Take a good look at the Miami Dolphins roster and you’ll notice there are quite a few players that will likely end up at the end of your fantasy team’s bench. Plenty of roster-able players but little to no star power (Jarvis Landry at best). It’s a very interesting fantasy dichotomy in that there are so many Dolphins players that will find there way onto a fantasy roster but only one or two that will be started by the masses on a weekly basis. For what it’s worth, I’ll take Landry and I may take a flier on DeVante Parker.
WR Jarivs Landry
The 5’11 206 lbs. slot receiver, after the catch dynamo flashed big time potential during his rookie season (2014) and rewarded his PPR/DFS owners last season with 111 receptions on an incredibly healthy 165 targets good for 6th most in the NFL. Landry’s route-running, hands (contested catches) and ability to turn a short completion into a first down make him the quintessential WR2 in most fantasy football formats and a low-end WR1 in full point per reception leagues. Inconsistency at the quarterback position and the lack of touchdowns (five and four in 2014 and 2015 respectively) caps his overall fantasy potential typically but with the offensive mind of Adam Gase in town it’s feasible that Landry could match his career TD total in 2016.
RB Jay Ajayi
I’m avoiding the Dolphins backfield, hence I’m not recommending investing in Jay Ajayi because I am not sure what to make of Ajayi. He had a few highlight reel, physical runs down the stretch last season but his 49/187/1 line and more importantly his 3.8 yards per carry aren’t encouraging. Certainly, with Lamar Miller out of town and getting the nod atop the preseason depth chart the arrow appears to be pointing up. However, there were a number of negative reports coming out of Miami regarding Ajayi’s performance, particularly with respect to his ability to catch the ball out of the backfield. The Phins also invested a 2016 third round pick in fellow running back Kenyan Drake who is a superior receiver and they signed free agent running back Arian Foster who is also a better player in the passing game. So, Ajayi at best seems relegated to early down work. He may or may not get the goal line touches and he has legitimate injury concerns (as do Foster and Drake). Even with what should be an improved offensive line and better, more imaginative play-calling this committee presumably led by Ajayi is a risky proposition.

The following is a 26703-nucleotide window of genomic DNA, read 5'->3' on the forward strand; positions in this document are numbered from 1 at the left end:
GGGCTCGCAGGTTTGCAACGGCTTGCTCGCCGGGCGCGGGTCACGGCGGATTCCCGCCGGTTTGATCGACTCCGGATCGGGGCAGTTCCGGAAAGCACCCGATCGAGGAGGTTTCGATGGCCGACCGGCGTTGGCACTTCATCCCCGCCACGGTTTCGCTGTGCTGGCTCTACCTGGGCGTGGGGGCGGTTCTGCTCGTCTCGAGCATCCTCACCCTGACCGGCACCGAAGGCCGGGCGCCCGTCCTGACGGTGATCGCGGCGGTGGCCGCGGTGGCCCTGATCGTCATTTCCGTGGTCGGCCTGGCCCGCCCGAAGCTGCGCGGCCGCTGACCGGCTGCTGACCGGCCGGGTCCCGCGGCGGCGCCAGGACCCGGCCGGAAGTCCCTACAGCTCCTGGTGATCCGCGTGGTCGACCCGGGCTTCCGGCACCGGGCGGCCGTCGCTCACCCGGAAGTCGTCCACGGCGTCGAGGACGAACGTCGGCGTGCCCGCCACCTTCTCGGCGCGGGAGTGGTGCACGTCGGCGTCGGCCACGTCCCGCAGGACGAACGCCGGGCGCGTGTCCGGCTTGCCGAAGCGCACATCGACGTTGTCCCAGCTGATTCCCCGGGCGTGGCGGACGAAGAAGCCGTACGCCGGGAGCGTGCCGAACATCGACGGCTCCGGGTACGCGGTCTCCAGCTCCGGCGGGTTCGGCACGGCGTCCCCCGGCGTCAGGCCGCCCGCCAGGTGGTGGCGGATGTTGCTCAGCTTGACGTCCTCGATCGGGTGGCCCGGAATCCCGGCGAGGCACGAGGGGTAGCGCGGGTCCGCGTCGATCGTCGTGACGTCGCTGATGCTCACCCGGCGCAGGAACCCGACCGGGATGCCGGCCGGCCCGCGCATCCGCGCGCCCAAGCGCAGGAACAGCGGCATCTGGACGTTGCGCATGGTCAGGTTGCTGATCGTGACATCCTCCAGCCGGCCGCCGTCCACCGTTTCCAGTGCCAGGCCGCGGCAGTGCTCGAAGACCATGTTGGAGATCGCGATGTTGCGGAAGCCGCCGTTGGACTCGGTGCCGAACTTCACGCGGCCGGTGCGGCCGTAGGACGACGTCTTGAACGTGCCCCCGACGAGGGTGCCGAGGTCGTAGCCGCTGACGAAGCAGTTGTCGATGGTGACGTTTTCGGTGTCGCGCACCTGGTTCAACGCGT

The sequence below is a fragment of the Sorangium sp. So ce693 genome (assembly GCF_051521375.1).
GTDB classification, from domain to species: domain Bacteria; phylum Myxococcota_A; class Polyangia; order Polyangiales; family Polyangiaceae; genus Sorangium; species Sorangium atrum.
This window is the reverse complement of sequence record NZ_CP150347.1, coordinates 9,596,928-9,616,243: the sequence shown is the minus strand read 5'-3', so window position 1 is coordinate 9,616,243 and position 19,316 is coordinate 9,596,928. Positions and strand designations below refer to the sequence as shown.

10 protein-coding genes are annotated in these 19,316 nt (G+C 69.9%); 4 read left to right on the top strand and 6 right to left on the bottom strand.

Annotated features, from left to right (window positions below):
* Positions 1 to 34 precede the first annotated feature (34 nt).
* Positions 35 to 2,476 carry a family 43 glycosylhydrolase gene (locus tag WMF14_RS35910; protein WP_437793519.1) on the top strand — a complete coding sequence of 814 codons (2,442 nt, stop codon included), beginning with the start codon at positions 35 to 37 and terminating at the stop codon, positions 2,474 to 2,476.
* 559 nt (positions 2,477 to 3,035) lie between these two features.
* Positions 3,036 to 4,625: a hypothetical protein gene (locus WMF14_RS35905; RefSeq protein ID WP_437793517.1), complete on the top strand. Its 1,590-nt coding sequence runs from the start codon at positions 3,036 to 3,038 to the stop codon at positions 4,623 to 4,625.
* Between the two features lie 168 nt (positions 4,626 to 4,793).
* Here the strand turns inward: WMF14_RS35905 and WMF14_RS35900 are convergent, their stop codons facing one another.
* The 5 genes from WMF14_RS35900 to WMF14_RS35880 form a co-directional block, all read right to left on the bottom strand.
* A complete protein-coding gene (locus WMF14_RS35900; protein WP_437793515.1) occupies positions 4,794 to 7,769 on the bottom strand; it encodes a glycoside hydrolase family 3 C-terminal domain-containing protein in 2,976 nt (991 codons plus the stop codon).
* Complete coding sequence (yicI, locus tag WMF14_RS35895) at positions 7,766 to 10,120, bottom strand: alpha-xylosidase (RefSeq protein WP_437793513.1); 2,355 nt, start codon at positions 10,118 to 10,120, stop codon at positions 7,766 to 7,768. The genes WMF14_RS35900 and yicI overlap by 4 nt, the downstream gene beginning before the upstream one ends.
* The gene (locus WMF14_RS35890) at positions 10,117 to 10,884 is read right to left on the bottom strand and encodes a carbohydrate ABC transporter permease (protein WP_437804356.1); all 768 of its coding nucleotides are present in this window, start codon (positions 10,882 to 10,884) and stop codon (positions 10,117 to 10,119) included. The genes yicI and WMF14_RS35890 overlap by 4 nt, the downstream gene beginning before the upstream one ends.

WR DeVante Parker
Parker’s rookie season was marred by injury but the talent is undeniable. His 26/494/3 line is a small sample but suggests big-time, big-play ability. The 19.0 yards per catch is unsustainable with a larger sample size but Parker’s ability to stack defensive backs and attack the football at it’s highest point is a lot like Alshon Jeffery who has a career average just under 15 yards. That’s the type of production Parker is capable of but he like Jeffery has struggled with injuries . In fact, Parker has missed a substantial portion of training camp with a hamstring injury and soft-tissue injuries have a tendency to linger and/or re-occur. He was a flier selection last season and he’s shaping up to be one in 2016. That being said, outside of Landry, he’s the only Dolphin that I would recommend investing a draft selection in this fantasy season (late).
Others of note:
- RB Arian Foster
- WR Kenny Stills
- TE Jordan Cameron
- QB Ryan Tannehill